Venous thromboembolism: comparison of pregnancy-specific risk scoring systems for pharmacoprophylaxis in hospitalised maternity patients
Large prospective clinical trials are needed to validate the scoring threshold for pharmacoprophylaxis.
- In this cohort of hospitalised maternity patients, the use of American College of Obstetricians and Gynecologists (ACOG) prophylaxis guidelines at an increased threshold would potentially prevent all venous thromboembolism (VTE)-related hospitalisation without excessive anticoagulation.
- The percentage of antepartum and post-partum women who would receive prophylaxis would fall from 12% to 7% and from 24% to 11%, respectively, if pharmacoprophylaxis was to be performed at a threshold score of 3 instead of 2 by ACOG criteria.
Why This Matters
- Findings advocate pharmacoprophylaxis for both antepartum and post-partum patients using an ACOG risk scoring guideline at a threshold of ≥3 if thromboprophylaxis is to be implemented.
- This retrospective cohort study included 638 patients (mean maternal age, 30 years) hospitalised for maternity care over a 4-month period between July and October 2015.
- Patients were assigned both an antepartum and post-partum risk score using ACOG and Royal College of Obstetricians & Gynecologists (RCOG) guidelines.
- Obstetric hospitalisation over 6 years was assessed for any perinatal VTE occurring from the first trimester up to 6 weeks following delivery.
- The percentage of patients in whom thromboprophylaxis would be recommended using both guidelines was compared for the antepartum and post-partum score.
- A simplified universal threshold of 3 was also evaluated.
- Funding: None disclosed.
- The median baseline antepartum score based on RCOG and ACOG criteria was 1 (25th-75th percentile interval, 0-2; range, 0-10) and 0 (25th-75th percentile interval, 0-1; range, 0-11), respectively.
- In antepartum patients, 20% vs 12% of women would require treatment based on baseline risk characteristics using RCOG vs ACOG scoring thresholds (P<0.001).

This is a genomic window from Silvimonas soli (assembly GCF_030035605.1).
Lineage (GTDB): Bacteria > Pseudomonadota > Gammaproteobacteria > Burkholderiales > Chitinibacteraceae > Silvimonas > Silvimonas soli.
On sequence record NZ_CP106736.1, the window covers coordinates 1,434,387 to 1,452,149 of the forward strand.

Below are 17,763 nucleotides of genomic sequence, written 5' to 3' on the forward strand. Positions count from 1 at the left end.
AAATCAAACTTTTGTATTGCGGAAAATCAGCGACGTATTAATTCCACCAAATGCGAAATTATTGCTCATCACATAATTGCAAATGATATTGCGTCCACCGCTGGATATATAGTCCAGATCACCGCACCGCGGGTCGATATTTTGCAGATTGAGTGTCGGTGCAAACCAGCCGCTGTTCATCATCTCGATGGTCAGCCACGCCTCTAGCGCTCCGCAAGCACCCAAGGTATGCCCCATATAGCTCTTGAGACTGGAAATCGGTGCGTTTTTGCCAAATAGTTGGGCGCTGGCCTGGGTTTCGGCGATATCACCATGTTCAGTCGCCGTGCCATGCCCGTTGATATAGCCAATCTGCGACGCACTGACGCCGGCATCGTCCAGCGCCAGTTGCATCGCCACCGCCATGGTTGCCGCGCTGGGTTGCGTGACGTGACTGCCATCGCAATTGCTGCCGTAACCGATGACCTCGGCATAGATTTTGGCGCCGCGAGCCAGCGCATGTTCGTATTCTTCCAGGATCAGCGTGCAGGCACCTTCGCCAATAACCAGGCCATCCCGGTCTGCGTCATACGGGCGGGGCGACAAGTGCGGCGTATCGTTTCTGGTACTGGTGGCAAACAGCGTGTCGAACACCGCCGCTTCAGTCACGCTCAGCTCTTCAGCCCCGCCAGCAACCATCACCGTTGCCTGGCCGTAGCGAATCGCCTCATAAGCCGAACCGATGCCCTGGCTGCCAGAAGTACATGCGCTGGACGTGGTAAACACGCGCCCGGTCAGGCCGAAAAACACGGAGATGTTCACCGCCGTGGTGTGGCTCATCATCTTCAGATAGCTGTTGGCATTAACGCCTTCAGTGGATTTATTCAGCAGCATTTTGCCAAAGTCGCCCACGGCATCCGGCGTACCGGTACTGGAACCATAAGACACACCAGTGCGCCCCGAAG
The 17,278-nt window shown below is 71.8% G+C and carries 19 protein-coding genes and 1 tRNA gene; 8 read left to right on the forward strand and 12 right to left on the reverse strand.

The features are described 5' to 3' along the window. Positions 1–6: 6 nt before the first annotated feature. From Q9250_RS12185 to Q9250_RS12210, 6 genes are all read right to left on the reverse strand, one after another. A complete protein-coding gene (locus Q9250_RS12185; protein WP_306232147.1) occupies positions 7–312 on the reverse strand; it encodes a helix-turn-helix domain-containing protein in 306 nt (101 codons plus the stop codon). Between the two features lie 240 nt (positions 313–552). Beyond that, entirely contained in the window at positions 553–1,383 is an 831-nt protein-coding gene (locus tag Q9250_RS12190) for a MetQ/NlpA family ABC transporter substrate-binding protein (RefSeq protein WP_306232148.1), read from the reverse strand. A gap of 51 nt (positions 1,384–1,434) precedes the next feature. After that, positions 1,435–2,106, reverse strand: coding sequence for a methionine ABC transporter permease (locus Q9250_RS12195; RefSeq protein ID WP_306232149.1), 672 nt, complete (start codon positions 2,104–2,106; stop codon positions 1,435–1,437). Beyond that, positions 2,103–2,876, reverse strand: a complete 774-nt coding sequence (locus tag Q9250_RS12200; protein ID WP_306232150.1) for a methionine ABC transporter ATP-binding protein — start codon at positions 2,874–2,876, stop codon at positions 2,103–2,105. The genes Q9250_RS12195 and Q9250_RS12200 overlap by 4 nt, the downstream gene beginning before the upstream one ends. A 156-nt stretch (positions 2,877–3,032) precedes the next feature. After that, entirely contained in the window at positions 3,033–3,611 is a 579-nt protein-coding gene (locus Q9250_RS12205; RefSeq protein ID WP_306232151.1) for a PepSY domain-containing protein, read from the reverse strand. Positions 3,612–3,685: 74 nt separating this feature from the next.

- Among antepartum patients, 7% (42% less) would receive treatment by ACOG criteria if prophylaxis was performed at an increased threshold score of 3.
- Overall, 15 patients had an antepartum admission preceding their delivery, and 100% would have received pharmacoprophylaxis based on RCOG criteria because of prolonged hospitalisation over 3 days.
- As per ACOG criteria, 40% (20% by the increased threshold score of 3) of these patients would have received pharmacoprophylaxis.
- The median baseline post-partum score was 2 (25th-75th percentile interval, 0-4; range, 0-13) based on RCOG criteria and 1 (25th-75th percentile interval, 0-1; range, 0-11) based on ACOG criteria.
- In post-partum patients, 53% vs 24% would require treatment based on RCOG vs ACOG guidelines (P<0.001).
- Among post-partum patients, 40% and 11% would receive treatment by RCOG and ACOG criteria, respectively, if prophylaxis was performed at an increased threshold score of 3 (P<0.001 for difference.
- In 6 years, 6 women had VTE events after an obstetric hospitalisation.
- The sample size was small and underpowered.
- This study was of risk scores and not of women who received pharmacoprophylaxis.
- The comparison was limited to RCOG and ACOG risk scores.
Gomez D, Orfanelli T, Awomolo A, Doulaveris G, Rosen T, Duzyj C. A comparison of pregnancy-specific risk scoring systems for venous thromboembolic pharmacoprophylaxis in hospitalized maternity patients. J Matern Fetal Neonatal Med. 2020 Oct 11 [Epub ahead of print]. doi: 10.1080/14767058.2020.1832072. PMID: 33043758